Coffee Does Not Lead to Hypertension

For years, doctors have recommended that patients lower their risk of hypertension by cutting down on caffeine intake. The advice was based on the knowledge that caffeine is a stimulant drug that increases the heart rate and blood pressure when you drink it. However, researchers at Johns Hopkins University say that drinking moderate amounts of coffee daily, even over the course of thirty years, has no effect on blood pressure.

The research team compiled information about more than 1,000 white males who graduated from JHU medical school between 1948 and 1964. Most of them were coffee drinkers, averaging about two cups of coffee a day. They were followed for three decades, with researchers checking their coffee intake and blood pressure to see if any increases in blood pressure could be linked to heightened coffee consumption. They found no evidence to link coffee drinking to higher blood pressure. They concluded that “Long-term coffee drinking did not substantially increase the risk of developing hypertension.”

Hypertension can lead to arterial damage that contributes to heart disease and stroke. Coffee and caffeine consumption does increase blood pressure and heart rate in the short term, but there seems to be no link between coffee drinking and chronic hypertension.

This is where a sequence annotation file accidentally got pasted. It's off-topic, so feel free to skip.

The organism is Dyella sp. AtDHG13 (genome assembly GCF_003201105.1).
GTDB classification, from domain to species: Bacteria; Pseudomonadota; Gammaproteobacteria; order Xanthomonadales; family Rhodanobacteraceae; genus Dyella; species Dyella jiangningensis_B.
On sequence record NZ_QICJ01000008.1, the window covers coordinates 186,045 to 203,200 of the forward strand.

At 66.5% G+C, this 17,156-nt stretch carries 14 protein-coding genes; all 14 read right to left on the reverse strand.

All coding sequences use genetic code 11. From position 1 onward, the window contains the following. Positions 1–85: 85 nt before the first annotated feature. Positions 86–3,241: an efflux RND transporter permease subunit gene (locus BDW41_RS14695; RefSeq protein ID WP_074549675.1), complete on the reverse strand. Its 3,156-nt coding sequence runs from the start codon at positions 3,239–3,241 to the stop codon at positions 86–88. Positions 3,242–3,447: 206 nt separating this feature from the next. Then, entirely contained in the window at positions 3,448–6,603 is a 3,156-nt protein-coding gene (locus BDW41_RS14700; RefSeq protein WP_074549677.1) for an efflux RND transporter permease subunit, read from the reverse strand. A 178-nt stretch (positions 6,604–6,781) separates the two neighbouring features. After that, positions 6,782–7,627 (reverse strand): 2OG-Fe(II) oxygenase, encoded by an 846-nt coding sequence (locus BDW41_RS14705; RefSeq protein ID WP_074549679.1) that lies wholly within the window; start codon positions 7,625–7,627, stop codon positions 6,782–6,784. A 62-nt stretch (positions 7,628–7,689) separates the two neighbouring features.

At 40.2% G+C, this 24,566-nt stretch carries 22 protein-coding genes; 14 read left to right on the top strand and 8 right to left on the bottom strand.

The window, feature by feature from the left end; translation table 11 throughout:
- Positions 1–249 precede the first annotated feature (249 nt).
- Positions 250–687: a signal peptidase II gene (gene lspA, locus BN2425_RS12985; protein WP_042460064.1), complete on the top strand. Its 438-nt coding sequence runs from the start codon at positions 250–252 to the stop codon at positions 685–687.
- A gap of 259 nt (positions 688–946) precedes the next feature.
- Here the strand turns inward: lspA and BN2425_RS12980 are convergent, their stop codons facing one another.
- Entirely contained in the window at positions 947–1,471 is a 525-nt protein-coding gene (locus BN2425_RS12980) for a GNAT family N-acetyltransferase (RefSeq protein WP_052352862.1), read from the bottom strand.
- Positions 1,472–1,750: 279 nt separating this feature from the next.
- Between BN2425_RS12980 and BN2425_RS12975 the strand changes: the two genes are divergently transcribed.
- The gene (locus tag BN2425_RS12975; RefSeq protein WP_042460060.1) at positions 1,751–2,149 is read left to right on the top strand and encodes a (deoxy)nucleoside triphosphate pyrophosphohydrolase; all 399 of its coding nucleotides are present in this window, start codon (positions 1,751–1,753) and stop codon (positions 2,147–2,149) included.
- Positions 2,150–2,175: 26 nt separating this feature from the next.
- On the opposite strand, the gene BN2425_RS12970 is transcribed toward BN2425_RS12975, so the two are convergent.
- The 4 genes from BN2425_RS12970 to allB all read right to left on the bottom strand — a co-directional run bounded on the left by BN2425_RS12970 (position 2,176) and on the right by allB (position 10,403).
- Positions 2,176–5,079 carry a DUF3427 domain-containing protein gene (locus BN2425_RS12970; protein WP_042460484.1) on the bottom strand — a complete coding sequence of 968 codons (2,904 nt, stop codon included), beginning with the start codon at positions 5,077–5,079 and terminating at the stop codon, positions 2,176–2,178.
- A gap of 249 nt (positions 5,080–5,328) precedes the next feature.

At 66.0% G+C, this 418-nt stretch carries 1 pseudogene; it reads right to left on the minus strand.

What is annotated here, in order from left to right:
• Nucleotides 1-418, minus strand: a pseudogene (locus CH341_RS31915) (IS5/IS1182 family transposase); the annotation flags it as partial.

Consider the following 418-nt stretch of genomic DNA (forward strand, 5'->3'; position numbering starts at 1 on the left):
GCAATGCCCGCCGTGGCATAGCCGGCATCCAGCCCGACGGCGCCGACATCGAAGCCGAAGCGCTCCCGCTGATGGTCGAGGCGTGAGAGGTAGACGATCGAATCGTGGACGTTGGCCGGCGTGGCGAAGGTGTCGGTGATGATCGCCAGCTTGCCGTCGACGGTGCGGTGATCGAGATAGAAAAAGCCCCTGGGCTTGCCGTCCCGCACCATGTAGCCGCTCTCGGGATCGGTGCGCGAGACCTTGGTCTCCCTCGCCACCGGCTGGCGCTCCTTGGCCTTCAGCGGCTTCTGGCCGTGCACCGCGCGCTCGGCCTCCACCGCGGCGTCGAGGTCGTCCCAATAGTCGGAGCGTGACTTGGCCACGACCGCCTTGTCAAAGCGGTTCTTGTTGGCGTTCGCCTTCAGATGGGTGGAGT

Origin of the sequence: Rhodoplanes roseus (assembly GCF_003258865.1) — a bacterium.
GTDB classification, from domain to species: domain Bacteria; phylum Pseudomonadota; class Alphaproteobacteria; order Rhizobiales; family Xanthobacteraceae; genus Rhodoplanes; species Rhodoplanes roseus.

However, most medical professionals advise moderation. Those who drink eight or more cups of coffee a day may be putting themselves at risk for health complications.

The Flip Side

While most medical associations and researchers are now saying they see no risk in moderate consumption of coffee – up to four or five cups a day – the jury is still out on some more specific health risks of drinking coffee. In particular, many researchers are uncertain about the risks connected with high rates of coffee consumption – eight or more cups of coffee daily.

In the UK, pregnant women have been advised to keep their coffee drinking at no more than four cups of coffee a day after a study suggested that high coffee consumption increases the risk of miscarriage, though ‘a couple of cups a day has not been shown to be detrimental’.

It’s also been suggested that coffee may make it more difficult for diabetics to control their blood sugar levels, and a Finnish study suggests that drinking more than five cups of coffee a day may increase the risk of developing rheumatoid arthritis.